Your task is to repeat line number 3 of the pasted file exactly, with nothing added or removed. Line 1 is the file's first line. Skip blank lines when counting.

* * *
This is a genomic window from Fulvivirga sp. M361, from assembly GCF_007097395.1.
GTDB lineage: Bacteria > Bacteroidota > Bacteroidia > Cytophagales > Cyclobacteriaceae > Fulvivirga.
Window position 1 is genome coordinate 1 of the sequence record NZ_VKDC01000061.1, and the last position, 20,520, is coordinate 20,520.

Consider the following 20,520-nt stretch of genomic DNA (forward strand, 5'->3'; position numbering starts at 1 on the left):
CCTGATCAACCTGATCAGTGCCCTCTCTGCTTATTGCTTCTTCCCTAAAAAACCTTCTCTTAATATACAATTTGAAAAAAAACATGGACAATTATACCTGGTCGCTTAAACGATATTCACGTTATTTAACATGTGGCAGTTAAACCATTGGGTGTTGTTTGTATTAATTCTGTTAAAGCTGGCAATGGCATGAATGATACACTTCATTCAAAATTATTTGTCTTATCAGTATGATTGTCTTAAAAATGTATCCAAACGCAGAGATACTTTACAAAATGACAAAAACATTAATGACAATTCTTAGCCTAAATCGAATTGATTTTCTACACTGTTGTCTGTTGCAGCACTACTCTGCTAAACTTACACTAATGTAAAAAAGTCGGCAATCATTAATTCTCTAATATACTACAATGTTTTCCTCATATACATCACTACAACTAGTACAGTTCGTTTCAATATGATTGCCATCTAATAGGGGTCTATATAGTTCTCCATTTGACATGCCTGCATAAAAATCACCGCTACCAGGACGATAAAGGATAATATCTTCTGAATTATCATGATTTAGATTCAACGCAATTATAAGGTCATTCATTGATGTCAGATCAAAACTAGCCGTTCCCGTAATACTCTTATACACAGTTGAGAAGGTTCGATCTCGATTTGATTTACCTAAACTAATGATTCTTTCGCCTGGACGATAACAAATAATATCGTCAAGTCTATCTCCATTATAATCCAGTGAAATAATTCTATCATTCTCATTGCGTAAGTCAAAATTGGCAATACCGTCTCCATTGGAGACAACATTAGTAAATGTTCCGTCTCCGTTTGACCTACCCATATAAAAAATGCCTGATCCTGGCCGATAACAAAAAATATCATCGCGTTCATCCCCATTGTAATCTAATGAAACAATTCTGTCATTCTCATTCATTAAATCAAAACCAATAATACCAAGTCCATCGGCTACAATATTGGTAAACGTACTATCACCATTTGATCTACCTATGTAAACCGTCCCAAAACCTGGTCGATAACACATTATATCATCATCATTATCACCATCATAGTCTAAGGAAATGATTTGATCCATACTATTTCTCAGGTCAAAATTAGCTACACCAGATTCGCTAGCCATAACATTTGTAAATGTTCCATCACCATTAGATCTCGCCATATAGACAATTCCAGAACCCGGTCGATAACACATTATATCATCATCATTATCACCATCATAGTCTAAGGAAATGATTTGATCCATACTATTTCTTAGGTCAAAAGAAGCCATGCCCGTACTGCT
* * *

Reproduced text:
Window position 1 is genome coordinate 1 of the sequence record NZ_VKDC01000061.1, and the last position, 20,520, is coordinate 20,520.